An essential component of management efforts to control invasive species is the estimate of life history parameters, such as reproductive rate and litter size. Wild pigs (Sus scrofa), one of the most invasive terrestrial mammals worldwide, have recently become established on the Canadian prairies. We estimated life history traits in a population of wild pigs in Saskatchewan, Canada, at the current northern limit of their North American distribution. The average pregnant wild pig weighed 73.8 kg (46 – 130 kg; n = 7). Fifty-four percent of females ≥46 kg were pregnant in Feb., with an average of 5.6 fetuses per pregnant female (range 4 – 7; n = 7). Although small sample sizes precluded statistical significance, we found that larger females in better body condition tended to have more fetuses and that the sex ratio of fetuses tended to be female-biased. Based on the cohort that we sampled in Feb., we predicted parturition would occur between Feb. and May; this range of parturition dates may have been wider had we sampled wild pigs at other times of the year. We show that the number of fetuses of wild pigs in Saskatchewan is similar to other areas, suggesting that population growth and spread could be just as rapid. Our estimates represent the first empirical life history measures of wild pigs in Canada and are an essential step in developing science-based eradication plans for this highly invasive species.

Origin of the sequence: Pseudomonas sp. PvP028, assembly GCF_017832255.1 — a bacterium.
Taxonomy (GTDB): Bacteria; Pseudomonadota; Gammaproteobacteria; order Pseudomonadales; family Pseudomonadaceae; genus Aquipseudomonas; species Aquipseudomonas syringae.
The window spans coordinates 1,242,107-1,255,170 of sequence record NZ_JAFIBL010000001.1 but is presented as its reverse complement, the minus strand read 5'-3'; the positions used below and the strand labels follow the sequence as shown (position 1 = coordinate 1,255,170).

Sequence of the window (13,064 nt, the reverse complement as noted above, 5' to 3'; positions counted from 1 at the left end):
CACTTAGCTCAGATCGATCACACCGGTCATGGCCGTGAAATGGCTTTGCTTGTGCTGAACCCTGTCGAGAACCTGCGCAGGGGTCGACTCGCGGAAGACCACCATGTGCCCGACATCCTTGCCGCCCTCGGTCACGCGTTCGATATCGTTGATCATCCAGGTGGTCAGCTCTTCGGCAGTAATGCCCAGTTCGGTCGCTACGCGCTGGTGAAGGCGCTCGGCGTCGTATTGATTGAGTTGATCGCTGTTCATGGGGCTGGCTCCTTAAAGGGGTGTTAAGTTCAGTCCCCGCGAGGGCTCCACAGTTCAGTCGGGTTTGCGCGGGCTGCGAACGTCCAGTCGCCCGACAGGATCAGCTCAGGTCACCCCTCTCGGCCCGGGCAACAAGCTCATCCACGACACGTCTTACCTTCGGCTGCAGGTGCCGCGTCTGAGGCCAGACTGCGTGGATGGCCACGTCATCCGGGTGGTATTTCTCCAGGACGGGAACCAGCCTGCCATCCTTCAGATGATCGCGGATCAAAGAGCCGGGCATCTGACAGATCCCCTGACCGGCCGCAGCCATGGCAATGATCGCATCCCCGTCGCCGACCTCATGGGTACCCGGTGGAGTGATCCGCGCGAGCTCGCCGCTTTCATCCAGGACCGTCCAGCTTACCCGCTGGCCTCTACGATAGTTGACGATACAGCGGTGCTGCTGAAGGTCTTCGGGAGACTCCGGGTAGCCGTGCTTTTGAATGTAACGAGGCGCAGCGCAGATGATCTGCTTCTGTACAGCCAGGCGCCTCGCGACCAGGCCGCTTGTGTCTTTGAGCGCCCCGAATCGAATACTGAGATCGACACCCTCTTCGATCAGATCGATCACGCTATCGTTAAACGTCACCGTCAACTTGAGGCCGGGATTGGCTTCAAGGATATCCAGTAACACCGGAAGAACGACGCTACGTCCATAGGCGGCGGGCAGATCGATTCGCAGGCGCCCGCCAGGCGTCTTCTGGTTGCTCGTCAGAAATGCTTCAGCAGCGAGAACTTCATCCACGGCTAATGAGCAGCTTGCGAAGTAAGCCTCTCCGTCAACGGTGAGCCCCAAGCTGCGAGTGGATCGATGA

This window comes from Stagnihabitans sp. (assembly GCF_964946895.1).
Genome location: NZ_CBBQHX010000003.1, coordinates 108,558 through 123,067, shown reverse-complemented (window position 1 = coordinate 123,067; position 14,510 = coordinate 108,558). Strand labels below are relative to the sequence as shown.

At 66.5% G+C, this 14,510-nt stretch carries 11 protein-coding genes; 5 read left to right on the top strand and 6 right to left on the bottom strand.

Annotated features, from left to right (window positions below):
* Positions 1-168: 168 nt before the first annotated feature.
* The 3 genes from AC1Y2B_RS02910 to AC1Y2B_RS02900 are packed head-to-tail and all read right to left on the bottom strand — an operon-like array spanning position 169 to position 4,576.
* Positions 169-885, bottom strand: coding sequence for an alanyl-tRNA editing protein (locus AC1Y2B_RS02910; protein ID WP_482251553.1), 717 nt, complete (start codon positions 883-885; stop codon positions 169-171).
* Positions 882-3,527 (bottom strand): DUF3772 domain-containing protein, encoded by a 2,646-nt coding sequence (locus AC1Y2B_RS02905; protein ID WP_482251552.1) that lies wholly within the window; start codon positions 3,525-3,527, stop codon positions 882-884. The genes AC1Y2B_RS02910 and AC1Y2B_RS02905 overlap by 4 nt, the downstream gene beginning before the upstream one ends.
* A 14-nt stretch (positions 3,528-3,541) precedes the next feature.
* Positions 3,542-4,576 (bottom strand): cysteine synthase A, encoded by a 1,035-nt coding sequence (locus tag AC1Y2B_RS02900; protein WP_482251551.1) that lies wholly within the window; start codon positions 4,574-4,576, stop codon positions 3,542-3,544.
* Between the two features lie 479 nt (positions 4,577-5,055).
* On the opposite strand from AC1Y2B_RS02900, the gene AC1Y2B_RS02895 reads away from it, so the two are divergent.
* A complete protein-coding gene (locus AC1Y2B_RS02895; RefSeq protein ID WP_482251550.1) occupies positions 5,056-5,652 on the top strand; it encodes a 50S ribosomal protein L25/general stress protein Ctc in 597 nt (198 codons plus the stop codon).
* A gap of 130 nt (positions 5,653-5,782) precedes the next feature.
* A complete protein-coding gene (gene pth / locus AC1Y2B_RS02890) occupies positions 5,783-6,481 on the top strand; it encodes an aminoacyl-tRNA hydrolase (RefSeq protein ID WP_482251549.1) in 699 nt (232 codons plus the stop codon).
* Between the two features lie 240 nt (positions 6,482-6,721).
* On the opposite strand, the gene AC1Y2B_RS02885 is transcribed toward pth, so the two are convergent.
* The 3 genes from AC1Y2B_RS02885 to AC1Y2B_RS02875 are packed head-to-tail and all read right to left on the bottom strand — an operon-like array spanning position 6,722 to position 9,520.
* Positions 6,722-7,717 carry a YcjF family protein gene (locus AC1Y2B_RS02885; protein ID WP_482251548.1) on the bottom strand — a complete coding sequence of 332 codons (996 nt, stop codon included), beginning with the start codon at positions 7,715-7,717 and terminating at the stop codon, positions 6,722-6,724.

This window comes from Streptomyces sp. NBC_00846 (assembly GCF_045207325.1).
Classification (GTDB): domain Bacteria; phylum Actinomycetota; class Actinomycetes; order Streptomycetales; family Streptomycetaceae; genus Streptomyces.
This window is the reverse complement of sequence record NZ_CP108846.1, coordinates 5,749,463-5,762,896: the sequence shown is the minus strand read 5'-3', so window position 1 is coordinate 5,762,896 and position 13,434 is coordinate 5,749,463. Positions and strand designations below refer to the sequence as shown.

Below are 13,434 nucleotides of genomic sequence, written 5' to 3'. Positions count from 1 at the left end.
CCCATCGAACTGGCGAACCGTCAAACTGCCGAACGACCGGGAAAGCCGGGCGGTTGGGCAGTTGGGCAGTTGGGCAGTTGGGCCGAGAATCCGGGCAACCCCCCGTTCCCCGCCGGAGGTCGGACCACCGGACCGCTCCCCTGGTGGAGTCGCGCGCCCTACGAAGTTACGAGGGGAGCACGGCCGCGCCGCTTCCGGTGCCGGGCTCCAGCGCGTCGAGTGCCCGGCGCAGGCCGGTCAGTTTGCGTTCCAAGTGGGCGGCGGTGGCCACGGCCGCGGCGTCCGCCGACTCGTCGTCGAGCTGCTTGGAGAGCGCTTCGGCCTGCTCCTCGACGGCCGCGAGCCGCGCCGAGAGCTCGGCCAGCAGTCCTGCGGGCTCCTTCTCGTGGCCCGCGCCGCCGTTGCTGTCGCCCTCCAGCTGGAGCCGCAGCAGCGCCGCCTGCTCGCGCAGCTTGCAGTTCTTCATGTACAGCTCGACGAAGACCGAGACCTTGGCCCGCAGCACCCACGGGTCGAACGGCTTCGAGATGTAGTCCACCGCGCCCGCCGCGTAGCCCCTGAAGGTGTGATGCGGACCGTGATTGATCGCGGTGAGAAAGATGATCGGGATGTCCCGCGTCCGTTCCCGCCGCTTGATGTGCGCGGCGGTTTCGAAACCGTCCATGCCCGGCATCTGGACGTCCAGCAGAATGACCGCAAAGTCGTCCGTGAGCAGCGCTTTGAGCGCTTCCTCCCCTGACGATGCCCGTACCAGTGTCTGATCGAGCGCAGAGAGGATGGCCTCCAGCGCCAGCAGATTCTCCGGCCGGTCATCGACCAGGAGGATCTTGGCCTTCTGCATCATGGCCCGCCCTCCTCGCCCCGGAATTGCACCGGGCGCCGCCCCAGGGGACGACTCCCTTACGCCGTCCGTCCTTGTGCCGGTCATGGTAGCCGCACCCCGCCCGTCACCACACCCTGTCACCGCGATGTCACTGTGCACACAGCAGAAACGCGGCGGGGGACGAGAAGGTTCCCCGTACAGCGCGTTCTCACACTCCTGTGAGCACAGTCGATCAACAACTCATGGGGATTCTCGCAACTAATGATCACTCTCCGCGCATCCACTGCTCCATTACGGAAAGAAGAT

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Vol. 179 • No. 2